Valuing Indigenous Voices on the Environment


Speakers call for greater emphasis on traditional knowledge

Quick take:

  • Panelists in a recent East-West Center online forum spoke about the need to apply knowledge amassed by Indigenous people over thousands of years to addressing climate change and other environmental challenges.
  • Key stewardship values include fostering reciprocity with nature and sharing among people.
  • Speakers called for Native voices to be at the center of the environmental conversation, not consigned to the margins.
Environmental activists from the Duwamish Tribe protest an arctic oil drilling rig in 2015.
Environmental activists from the Duwamish Tribe protest an arctic oil drilling rig in 2015. Photo: Karen Ducey/Getty Images

HONOLULU (Sept. 7, 2021) -- Humankind can still mitigate the mounting impacts of climate change, but doing so will require knowledge acquired through millennia of observation and land stewardship, according to panelists in a recent East-West Center online forum on “Indigenous Voices, Indigenous Environmentalism.” The webinar, presented by #galswithlei Global and EWC Seminars Live, featured speakers from Hawaiʻi, Indonesia, the Philippines and North America.

“We are the original stewards of these lands, and it's up to us to help find sustainable solutions for the future of our global community,” said Heidi Todacheene, a Navajo Nation citizen and senior advisor in the US Interior Department’s Indian Affairs division, in opening keynote remarks.

Applied traditional knowledge
Panelist Dina Gilio-Whitaker emphasized the role of traditional ecological knowledge, known as TEK, in addressing ecological crises. “TEK is not just a theoretical concept, or warm fuzzy words; it is applied knowledge,” said Gilio-Whitaker, who is a member of the Colville Confederated Tribes of Northeastern Washington and is on the faculty of the American Indian Studies program at California State University, San Marcos. “We sometimes call it Native science: It does emphasize the interdependence of all things, but also that these are knowledge systems based on long, long observation.”
Gilio-Whitaker detailed what TEK advocates refer to as the “four R’s”:

  • Panelists on Zoom discussing Indigenous EnvironmentalismRelationality, in which people see themselves in a kinship relationship to the earth and everything on it;
  • Reciprocity between humans and their environment;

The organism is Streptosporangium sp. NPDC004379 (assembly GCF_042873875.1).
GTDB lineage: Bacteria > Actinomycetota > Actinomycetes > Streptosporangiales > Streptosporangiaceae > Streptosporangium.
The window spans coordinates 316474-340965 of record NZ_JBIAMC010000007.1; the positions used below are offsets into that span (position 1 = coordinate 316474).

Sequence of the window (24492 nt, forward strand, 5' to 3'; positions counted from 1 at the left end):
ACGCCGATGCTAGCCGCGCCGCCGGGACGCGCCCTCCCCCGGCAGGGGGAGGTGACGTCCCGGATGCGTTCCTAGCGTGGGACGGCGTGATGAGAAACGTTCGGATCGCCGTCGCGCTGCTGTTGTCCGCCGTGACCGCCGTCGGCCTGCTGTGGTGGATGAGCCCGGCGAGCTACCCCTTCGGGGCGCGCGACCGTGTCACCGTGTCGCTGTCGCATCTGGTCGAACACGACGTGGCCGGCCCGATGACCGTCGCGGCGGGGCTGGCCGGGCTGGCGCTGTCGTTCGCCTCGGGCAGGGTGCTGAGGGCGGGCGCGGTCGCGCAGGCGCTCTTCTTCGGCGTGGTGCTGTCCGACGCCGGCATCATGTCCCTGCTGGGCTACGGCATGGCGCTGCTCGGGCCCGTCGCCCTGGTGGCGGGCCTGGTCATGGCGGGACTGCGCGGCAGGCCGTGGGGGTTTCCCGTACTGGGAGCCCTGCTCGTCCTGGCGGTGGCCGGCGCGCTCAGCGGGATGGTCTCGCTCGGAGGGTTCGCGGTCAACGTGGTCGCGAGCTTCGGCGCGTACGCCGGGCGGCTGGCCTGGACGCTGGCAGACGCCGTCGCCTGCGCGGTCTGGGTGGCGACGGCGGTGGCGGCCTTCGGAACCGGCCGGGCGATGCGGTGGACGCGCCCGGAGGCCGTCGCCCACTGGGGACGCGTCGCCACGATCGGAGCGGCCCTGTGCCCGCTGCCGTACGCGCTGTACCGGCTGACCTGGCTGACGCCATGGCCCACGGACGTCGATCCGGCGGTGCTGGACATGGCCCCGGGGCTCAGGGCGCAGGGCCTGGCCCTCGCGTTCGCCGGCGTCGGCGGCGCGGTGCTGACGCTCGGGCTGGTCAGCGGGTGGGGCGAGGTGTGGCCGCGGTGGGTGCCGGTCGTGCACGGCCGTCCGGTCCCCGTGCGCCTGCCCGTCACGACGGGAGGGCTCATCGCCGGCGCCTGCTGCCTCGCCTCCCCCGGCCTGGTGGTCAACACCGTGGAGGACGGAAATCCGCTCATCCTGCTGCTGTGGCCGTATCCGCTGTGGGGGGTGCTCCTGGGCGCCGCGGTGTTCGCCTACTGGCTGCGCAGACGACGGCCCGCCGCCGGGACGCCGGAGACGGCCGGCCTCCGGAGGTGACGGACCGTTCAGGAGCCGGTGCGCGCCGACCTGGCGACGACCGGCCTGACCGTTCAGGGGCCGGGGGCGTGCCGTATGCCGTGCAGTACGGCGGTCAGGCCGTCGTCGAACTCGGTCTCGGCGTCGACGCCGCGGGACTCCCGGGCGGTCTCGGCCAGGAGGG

• Respect not only for other humans but for the land itself;
  • Responsibility, which she said flows from recognizing the other three.

Nature as a common good
Joan Carling, who serves as co-convener of the Indigenous Peoples Major Group for Sustainable Development in Baguio City, Philippines, spoke about her culture’s relationship with the land. “We work collectively in the rice terraces, and when they produce food, we share it with others,” she said. “So we look at nature as a common good that we share and conserve. … With these kinds of practices, we can address the impacts of climate change.”

Panelists on Zoom discussing Indigenous EnvironmentalismUlalia Woodside, executive director of The Nature Conservancy of Hawaiʻi and Palmyra, said that since 2009 the organization has been collaborating on the South Kohala Coast of Hawaiʻi Island to apply traditional conservation techniques including kapu (restrictions) on the taking of various marine life. The effort, she said, has resulted in “a total biomass increase within the kapu area of more than 170 percent.”

Prioritizing Indigenous voices
The panelists agreed that it is not enough for outsiders to merely observe Indigenous practices and then attempt to reapply them in other contexts. Native voices need to be at the center of the conversation, they said, not consigned to the margins.
“Centering Indigenous voices and issues is essential to doing the work required toward environmental justice,” said panel moderator Stephine Poston, a member of Sandia Pueblo and alumna of EWC’s Changing Faces women’s leadership program.  “Our ancestors were the strong protectors of mother earth, and that wisdom lives on.”
Asked how non-Indigenous people might help to shift the narrative, Emmanuela Shinta, a Dayak filmmaker from Borneo, said: “It’s been a long time that our voices have been silenced, while our stories have been told by people from the outside. Now that we are beginning to speak, become our echo: Spread our message. The Dayak struggle has not been covered in the mainstream media, so when we share our message through alternative methods, help us share it. Amplify it.”